No I have no affiliations, just a grower... I have been very interested in doing something that will help with the condition our Earth is in today. I know that I have only planted a few trees (in Arizona, where my family is located. It is far too cold for them to survive here in B.C. where I am located) but I do believe that every tree makes a difference. I have just been extremely happy with how they have done; simply put. And wanted to share that everyone here, including in other forums.

I believe that we need to do something for our environment and from what I can see, with the amount of carbon the Splendor sequesters, it may be the best tree to do so... I would never recommend another species of Empress (especially the tomentosa) because of it's invasive tendencies... But, when I have found a tree that does not carry this characteristic what is the harm in that?

People need to quit being so scared all the time and embrace the fact that not all new things are terrible. It's a simple science that this company has used to rule out invasive traits.

It is obvious that you have made up your mind on what you feel you believe about this tree, and that is fine. I will just keep this conversation in mind the next time I am in sunny AZ enjoying a nice cool drink relaxing under the shade of my Empress Splendor thinking, "What was all the worry about?"


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RE: Empress Trees?

Angelfairy - ref your post above

"You will have to deal with the Catalpa Web Worms which will completely defoliate your trees in short order as well as send tons of their "poop" all over decks, patios...I grow them, but I cut them back each year in order to get the leaves to grow HUGE. "Pollarding" I believe is the correct term. I can then control the caterpillers with picking and safe sprays. By the way...they make great fish bait and my catfish pond appreciates the ones that I allow to grow near waters edge. They are not invasive in the slightest for me. Just pick the huge seed pods off as they develop."

You cut them back to get leaves to grow large - see - that is what i am thinking of doing - kinda - and i want to know if it will work - the tree is BEAUTIFUL - and dang it - my power bill, on the budget plan - dropped $20 a month (so it really dropped a lot overall) - I am certain it is b/c of the tree - which IS huge - i am thinking of cutting it back each year - and I can pull the seedlings up - what do you think?


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RE: Empress Trees?

One comment regarding the Empress Splendor and it's "non-invasive" characteristic. I'd like to know the science behind that characteristic. There have been trees before that were advertised as "sterile" which eventually became fertile. One recent example that you may have heard of is Pyrus calleryana 'Bradford'. When introduced, it was sterile. Later, other cultivars of Pyrus calleryana were introduced and when one of the new ones is near 'Bradford', the cross pollination effect allows a 'Bradford' pear to produce viable fruit. This fruit is carried away and now wild Pyrus calleryana trees are springing up, sometimes in large numbers.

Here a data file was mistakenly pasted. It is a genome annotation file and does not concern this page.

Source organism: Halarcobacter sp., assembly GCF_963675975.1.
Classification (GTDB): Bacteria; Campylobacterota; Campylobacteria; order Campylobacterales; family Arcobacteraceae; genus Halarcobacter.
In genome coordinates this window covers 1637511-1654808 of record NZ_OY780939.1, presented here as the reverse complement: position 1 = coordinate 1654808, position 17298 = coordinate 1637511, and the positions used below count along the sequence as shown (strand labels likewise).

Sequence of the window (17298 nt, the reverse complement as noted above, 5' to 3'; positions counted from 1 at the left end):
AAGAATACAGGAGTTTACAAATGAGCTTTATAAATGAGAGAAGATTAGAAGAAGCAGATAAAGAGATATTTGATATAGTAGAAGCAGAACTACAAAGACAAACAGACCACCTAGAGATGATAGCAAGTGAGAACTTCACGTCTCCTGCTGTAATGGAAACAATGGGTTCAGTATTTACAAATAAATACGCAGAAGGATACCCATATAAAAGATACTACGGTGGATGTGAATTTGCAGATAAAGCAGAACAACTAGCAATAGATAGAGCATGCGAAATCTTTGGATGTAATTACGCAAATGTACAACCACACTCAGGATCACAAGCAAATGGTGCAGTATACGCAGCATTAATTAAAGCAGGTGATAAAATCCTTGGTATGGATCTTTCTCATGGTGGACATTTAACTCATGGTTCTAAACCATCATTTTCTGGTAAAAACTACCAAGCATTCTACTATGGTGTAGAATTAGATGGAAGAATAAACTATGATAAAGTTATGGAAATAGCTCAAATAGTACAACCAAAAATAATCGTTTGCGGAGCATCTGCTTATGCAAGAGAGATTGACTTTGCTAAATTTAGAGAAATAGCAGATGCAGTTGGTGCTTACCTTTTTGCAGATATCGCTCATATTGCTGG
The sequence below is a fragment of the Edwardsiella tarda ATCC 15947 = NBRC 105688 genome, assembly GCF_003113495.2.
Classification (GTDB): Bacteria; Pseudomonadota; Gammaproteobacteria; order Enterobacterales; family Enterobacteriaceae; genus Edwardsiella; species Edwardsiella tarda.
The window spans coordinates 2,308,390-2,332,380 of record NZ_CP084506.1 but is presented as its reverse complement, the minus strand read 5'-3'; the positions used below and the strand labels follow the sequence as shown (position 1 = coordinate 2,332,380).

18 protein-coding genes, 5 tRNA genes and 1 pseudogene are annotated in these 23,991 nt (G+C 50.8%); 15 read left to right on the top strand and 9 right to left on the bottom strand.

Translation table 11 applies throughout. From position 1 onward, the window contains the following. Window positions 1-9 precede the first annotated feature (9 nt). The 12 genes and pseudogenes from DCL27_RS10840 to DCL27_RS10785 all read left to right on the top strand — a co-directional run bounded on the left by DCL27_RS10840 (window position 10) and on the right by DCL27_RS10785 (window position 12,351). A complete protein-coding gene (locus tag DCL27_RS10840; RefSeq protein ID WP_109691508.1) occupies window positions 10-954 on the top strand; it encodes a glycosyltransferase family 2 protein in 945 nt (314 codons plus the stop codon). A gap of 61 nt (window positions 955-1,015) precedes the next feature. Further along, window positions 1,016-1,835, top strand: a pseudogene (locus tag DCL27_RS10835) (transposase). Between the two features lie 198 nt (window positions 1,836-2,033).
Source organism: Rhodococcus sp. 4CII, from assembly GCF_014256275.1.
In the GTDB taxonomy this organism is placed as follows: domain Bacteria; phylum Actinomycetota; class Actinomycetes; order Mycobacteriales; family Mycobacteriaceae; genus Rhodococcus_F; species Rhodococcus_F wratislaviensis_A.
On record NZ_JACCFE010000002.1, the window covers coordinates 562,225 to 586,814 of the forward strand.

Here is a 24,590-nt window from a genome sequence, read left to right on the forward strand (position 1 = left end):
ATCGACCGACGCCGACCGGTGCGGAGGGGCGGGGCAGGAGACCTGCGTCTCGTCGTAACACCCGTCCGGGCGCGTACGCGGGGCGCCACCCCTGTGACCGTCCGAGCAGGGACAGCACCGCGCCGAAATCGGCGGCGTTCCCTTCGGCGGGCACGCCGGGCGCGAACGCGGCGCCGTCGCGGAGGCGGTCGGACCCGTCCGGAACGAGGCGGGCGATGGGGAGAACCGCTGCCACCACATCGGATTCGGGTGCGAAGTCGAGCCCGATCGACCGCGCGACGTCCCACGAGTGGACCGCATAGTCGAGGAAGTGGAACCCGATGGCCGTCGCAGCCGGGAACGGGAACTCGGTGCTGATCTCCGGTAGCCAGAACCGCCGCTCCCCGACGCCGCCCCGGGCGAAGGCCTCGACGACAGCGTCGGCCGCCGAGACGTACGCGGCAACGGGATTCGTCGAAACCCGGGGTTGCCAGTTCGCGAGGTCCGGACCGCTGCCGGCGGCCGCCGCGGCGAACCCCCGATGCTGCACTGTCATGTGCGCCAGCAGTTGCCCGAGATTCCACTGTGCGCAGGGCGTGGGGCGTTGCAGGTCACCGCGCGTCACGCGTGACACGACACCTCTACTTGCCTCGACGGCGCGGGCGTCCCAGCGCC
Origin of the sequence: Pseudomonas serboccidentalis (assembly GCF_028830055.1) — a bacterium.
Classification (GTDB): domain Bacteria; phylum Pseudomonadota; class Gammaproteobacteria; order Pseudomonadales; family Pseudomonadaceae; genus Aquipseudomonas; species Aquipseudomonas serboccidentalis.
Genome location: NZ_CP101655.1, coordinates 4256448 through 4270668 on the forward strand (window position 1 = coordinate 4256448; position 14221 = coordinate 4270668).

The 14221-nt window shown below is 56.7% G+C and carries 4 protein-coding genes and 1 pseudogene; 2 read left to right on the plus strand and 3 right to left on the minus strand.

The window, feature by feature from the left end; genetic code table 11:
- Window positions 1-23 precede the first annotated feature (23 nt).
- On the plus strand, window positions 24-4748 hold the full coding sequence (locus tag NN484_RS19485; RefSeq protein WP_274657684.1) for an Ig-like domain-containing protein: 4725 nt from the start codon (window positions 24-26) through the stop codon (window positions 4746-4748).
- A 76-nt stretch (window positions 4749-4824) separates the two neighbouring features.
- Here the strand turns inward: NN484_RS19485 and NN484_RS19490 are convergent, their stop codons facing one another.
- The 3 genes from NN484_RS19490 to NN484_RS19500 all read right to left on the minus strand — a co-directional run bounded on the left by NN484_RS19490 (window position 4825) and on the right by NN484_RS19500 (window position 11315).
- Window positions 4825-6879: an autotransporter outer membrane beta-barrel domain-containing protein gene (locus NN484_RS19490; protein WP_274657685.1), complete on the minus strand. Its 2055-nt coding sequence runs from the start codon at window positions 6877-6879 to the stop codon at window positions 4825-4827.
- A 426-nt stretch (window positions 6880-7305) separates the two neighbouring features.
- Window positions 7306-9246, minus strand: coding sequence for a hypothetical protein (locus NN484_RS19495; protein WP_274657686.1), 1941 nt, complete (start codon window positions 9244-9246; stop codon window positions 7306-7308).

Here is a link that might be useful: The role of hybridization in reproduction and establishment of invasive Pyrus calleryana


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RE: Empress Trees?

What about parking under an Empress Splendor?


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RE: Empress Trees?

Esh ga,

Too be honest I am not completely familiar with the science of the Empress Splendor and as hard as I tried to understand the link that you supplied it was just a little too far over my head? Perhaps when conditions like that exist anything can be possible? I just know that from all the testing over the years they have never had any examples of this... And the few trees I have had have never even sprouted pods?

Carlacf,

In answer to you question I don't find them a messy tree at all. Of course, they are like any typical decidious tree and shed their leaves and blossoms during the fall season. So, you might have a few petals pasted to your vehicle. But, as I stated above, unlike other Empress' species this tree does not grow pods. So you won't have to worry about anything like that dropping down and scratching the paint...


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RE: Empress Trees?

we have no shortage of trees here in the southeast to sit under but you may need a tree like that in arizona. also, your area may not be suitable habitat for establishment by wild populations.
here, and even more so in florida, many asian plants quickly spread into natural areas as the climate is similar to that of their native range.
an excellent example provided by esh gives credence to my feelings of skepticism about the advertised traits of this "non-invasive" paulownia. bad things can happen outside the test tube and there usually is no way to undo them.
perhaps if you could drive through the southeast u.s. and see the "forests" of kudzu, mimosa, japanese honeysuckle and privet with cogongrass, tallowtree, etc. in hot pursuit you would appreciate our reluctance to embrace another potential exotic invasive.
fwiw, even that company's website motto, "one world, one tree", doesn't speak well to the subject of biodiversity.